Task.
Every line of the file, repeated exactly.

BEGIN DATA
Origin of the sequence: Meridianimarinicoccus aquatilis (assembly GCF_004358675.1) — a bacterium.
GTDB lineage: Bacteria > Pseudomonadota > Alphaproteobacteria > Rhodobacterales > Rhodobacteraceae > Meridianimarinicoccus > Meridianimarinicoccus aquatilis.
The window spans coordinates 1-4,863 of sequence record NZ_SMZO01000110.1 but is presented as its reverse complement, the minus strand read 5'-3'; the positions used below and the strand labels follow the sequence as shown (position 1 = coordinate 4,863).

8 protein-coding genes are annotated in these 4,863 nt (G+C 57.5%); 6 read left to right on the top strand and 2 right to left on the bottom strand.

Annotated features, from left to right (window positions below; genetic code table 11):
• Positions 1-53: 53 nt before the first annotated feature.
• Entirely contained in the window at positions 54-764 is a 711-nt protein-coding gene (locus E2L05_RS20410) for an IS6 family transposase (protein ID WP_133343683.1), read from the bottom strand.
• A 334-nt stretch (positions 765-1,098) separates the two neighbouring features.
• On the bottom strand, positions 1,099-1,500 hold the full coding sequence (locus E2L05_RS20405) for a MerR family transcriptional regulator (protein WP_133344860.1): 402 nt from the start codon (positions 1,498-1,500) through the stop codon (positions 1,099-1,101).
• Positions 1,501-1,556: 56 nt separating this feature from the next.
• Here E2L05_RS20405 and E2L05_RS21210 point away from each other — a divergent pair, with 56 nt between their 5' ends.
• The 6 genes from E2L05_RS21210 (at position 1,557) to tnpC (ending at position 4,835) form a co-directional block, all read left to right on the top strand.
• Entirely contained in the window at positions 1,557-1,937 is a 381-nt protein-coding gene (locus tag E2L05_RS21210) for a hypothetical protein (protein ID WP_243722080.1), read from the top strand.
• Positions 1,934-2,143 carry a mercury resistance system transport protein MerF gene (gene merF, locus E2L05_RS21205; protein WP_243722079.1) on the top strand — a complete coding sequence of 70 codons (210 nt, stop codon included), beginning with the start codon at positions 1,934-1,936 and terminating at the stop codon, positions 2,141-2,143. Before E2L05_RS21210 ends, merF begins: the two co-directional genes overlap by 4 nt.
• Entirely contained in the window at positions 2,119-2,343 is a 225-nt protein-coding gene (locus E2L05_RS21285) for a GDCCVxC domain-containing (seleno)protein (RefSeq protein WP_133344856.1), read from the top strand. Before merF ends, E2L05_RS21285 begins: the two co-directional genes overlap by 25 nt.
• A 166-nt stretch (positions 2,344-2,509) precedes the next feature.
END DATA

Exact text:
Origin of the sequence: Meridianimarinicoccus aquatilis (assembly GCF_004358675.1) — a bacterium.
GTDB lineage: Bacteria > Pseudomonadota > Alphaproteobacteria > Rhodobacterales > Rhodobacteraceae > Meridianimarinicoccus > Meridianimarinicoccus aquatilis.
The window spans coordinates 1-4,863 of sequence record NZ_SMZO01000110.1 but is presented as its reverse complement, the minus strand read 5'-3'; the positions used below and the strand labels follow the sequence as shown (position 1 = coordinate 4,863).

8 protein-coding genes are annotated in these 4,863 nt (G+C 57.5%); 6 read left to right on the top strand and 2 right to left on the bottom strand.

Annotated features, from left to right (window positions below; genetic code table 11):
• Positions 1-53: 53 nt before the first annotated feature.
• Entirely contained in the window at positions 54-764 is a 711-nt protein-coding gene (locus E2L05_RS20410) for an IS6 family transposase (protein ID WP_133343683.1), read from the bottom strand.
• A 334-nt stretch (positions 765-1,098) separates the two neighbouring features.
• On the bottom strand, positions 1,099-1,500 hold the full coding sequence (locus E2L05_RS20405) for a MerR family transcriptional regulator (protein WP_133344860.1): 402 nt from the start codon (positions 1,498-1,500) through the stop codon (positions 1,099-1,101).
• Positions 1,501-1,556: 56 nt separating this feature from the next.
• Here E2L05_RS20405 and E2L05_RS21210 point away from each other — a divergent pair, with 56 nt between their 5' ends.
• The 6 genes from E2L05_RS21210 (at position 1,557) to tnpC (ending at position 4,835) form a co-directional block, all read left to right on the top strand.
• Entirely contained in the window at positions 1,557-1,937 is a 381-nt protein-coding gene (locus tag E2L05_RS21210) for a hypothetical protein (protein ID WP_243722080.1), read from the top strand.
• Positions 1,934-2,143 carry a mercury resistance system transport protein MerF gene (gene merF, locus E2L05_RS21205; protein WP_243722079.1) on the top strand — a complete coding sequence of 70 codons (210 nt, stop codon included), beginning with the start codon at positions 1,934-1,936 and terminating at the stop codon, positions 2,141-2,143. Before E2L05_RS21210 ends, merF begins: the two co-directional genes overlap by 4 nt.
• Entirely contained in the window at positions 2,119-2,343 is a 225-nt protein-coding gene (locus E2L05_RS21285) for a GDCCVxC domain-containing (seleno)protein (RefSeq protein WP_133344856.1), read from the top strand. Before merF ends, E2L05_RS21285 begins: the two co-directional genes overlap by 25 nt.
• A 166-nt stretch (positions 2,344-2,509) precedes the next feature.